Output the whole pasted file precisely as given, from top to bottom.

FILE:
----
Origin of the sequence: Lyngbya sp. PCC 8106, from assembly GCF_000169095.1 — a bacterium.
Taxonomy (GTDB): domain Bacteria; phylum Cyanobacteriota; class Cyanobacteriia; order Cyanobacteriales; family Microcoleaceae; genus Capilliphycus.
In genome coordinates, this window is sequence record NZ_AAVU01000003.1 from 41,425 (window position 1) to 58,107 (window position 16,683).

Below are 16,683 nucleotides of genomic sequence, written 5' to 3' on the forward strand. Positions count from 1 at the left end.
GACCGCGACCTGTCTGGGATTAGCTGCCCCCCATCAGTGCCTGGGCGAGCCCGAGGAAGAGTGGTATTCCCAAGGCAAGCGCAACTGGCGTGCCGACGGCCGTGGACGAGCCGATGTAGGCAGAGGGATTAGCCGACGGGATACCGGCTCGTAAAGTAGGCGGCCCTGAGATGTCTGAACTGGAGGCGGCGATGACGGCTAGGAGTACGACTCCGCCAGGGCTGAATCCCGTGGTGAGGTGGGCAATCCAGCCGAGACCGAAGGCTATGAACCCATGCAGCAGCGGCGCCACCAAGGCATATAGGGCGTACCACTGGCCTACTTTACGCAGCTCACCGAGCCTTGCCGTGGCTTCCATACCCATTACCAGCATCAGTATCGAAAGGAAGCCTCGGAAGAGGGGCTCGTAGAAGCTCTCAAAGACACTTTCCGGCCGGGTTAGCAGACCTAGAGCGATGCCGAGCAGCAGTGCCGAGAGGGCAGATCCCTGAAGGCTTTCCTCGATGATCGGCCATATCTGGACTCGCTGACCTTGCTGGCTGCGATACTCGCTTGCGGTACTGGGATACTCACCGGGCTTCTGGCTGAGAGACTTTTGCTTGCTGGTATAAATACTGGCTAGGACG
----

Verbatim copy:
Origin of the sequence: Lyngbya sp. PCC 8106, from assembly GCF_000169095.1 — a bacterium.
Taxonomy (GTDB): domain Bacteria; phylum Cyanobacteriota; class Cyanobacteriia; order Cyanobacteriales; family Microcoleaceae; genus Capilliphycus.
In genome coordinates, this window is sequence record NZ_AAVU01000003.1 from 41,425 (window position 1) to 58,107 (window position 16,683).

Below are 16,683 nucleotides of genomic sequence, written 5' to 3' on the forward strand. Positions count from 1 at the left end.
GACCGCGACCTGTCTGGGATTAGCTGCCCCCCATCAGTGCCTGGGCGAGCCCGAGGAAGAGTGGTATTCCCAAGGCAAGCGCAACTGGCGTGCCGACGGCCGTGGACGAGCCGATGTAGGCAGAGGGATTAGCCGACGGGATACCGGCTCGTAAAGTAGGCGGCCCTGAGATGTCTGAACTGGAGGCGGCGATGACGGCTAGGAGTACGACTCCGCCAGGGCTGAATCCCGTGGTGAGGTGGGCAATCCAGCCGAGACCGAAGGCTATGAACCCATGCAGCAGCGGCGCCACCAAGGCATATAGGGCGTACCACTGGCCTACTTTACGCAGCTCACCGAGCCTTGCCGTGGCTTCCATACCCATTACCAGCATCAGTATCGAAAGGAAGCCTCGGAAGAGGGGCTCGTAGAAGCTCTCAAAGACACTTTCCGGCCGGGTTAGCAGACCTAGAGCGATGCCGAGCAGCAGTGCCGAGAGGGCAGATCCCTGAAGGCTTTCCTCGATGATCGGCCATATCTGGACTCGCTGACCTTGCTGGCTGCGATACTCGCTTGCGGTACTGGGATACTCACCGGGCTTCTGGCTGAGAGACTTTTGCTTGCTGGTATAAATACTGGCTAGGACG